Rad Resources: Free TBI resources:

The American Evaluation Association is celebrating Complex Adaptive Systems as a Model for Network Evaluations (CASNET) week. The contributions all this week to aea365 come from members of the CASNET research team. Do you have questions, concerns, kudos, or content to extend this aea365 contribution? Please add them in the comments section for this post on the aea365 webpage so that we may enrich our community of practice. Would you like to submit an aea365 Tip? Please send a note of interest to aea365@eval.org. aea365 is sponsored by the American Evaluation Association and provides a Tip-a-Day by and for evaluators.

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Hello, I am Rupu Gupta, Analyst at New Knowledge Organization Ltd. and Co-Chair of AEA’s Environmental Program Evaluation Topical Interest Group. My evaluation work focuses on learning about the environment and conservation in informal settings. As we celebrate Earth Day, I would like to share some reflections on evaluating these experiences.

Lessons Learned: Informal learning settings are critical to learn about the environment and actions to protect it. Informal learning settings offer opportunities for “free-choice” learning, where the learners choose and control what they learn. They are typically institutions such as zoos, botanic gardens, aquariums, and museums, distinct from formal educational settings like schools. With hundreds of millions of visits to these institutions annually, they are prime settings to engage the public in thinking about the environment. Conservation education is often a key aspect of these institutions’ programming, where visitors can learn about different forms of nature (e.g., animals, natural habitats), threats they face (e.g., climate change), and actions to address them (e.g., reducing energy use). Educational experiences here are often referred to as informal science learning for their connection with understanding natural systems.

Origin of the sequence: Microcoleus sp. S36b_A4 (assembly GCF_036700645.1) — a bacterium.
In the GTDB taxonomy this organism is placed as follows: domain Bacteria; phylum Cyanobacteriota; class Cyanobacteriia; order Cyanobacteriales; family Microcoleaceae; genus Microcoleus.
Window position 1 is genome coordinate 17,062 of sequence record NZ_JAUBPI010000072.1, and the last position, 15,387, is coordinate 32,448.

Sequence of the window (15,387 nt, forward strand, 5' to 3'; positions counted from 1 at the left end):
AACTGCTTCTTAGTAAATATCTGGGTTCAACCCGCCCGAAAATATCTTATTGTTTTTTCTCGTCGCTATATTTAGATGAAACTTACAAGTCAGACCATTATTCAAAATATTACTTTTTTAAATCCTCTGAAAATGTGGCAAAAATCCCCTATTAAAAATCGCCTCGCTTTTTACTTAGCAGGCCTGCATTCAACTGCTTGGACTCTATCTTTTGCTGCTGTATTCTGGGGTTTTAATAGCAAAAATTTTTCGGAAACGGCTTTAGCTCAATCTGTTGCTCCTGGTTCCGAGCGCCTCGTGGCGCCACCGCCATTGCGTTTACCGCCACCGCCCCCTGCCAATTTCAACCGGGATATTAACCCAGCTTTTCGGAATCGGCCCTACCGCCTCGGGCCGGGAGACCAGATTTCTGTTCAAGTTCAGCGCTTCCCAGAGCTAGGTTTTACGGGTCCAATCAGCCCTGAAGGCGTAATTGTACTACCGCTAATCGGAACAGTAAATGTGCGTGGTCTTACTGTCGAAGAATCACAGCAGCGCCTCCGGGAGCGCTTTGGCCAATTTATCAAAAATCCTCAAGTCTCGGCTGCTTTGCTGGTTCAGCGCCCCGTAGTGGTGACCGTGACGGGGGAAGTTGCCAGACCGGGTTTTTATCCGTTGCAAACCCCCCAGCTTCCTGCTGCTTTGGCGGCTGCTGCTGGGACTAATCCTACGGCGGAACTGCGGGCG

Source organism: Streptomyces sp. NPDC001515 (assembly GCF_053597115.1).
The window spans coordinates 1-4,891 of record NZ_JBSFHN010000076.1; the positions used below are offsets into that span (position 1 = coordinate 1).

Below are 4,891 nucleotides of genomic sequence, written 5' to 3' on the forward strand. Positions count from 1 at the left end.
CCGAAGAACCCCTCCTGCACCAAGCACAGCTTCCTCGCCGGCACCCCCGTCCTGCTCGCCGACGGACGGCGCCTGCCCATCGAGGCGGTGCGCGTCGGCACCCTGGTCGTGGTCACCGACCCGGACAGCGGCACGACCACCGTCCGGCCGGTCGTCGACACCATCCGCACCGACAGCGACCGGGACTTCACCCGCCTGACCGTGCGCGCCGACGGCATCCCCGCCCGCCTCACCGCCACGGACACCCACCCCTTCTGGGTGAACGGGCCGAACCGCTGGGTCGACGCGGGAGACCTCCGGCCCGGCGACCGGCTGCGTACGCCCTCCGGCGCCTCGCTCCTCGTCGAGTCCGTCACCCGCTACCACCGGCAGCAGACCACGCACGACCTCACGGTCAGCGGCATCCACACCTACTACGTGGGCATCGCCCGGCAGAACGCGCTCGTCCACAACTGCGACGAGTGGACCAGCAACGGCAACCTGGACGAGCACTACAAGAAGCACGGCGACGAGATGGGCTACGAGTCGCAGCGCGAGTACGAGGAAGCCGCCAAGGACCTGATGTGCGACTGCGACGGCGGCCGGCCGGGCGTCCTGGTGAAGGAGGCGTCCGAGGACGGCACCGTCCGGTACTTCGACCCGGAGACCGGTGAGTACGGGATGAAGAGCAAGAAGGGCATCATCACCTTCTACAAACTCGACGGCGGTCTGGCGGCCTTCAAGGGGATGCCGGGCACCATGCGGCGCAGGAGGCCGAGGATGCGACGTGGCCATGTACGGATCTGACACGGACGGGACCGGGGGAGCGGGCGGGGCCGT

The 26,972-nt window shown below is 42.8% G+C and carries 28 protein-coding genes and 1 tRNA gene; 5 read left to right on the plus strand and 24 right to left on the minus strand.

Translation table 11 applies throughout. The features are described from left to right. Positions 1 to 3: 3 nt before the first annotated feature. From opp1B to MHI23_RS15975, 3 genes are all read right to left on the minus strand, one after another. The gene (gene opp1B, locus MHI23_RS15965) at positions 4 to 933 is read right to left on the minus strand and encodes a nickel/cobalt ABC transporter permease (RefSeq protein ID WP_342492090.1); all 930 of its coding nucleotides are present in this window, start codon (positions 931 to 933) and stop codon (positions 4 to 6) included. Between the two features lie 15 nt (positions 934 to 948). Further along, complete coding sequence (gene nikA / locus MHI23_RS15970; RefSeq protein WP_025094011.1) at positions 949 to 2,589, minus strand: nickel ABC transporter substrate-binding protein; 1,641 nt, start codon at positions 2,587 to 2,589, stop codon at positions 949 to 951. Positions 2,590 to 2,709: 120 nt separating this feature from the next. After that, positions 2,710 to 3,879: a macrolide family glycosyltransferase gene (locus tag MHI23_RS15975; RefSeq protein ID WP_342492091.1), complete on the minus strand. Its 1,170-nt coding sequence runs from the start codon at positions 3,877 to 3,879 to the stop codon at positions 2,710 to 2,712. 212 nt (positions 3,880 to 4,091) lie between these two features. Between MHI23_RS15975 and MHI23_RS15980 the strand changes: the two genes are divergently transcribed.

Learning about the environment in informal learning settings can happen through a variety of experiences. Informal learning is socially constructed, through a complex process that includes oneself, close others (friends, family) and more distant others (institution staff). Specific experiences, like animal encounters, hands-on interactions with flora in botanic gardens, or media-based elements (e.g., touch screens) enable visitors to engage with information about nature and the environment. Docents play an important role in helping visitors ‘interpret’ the message embedded in the experiences and exhibits. Evaluators assessing the impact of the different experiences in informal settings, need to be mindful of the multiple pathways for visitors to engage with the environmental information.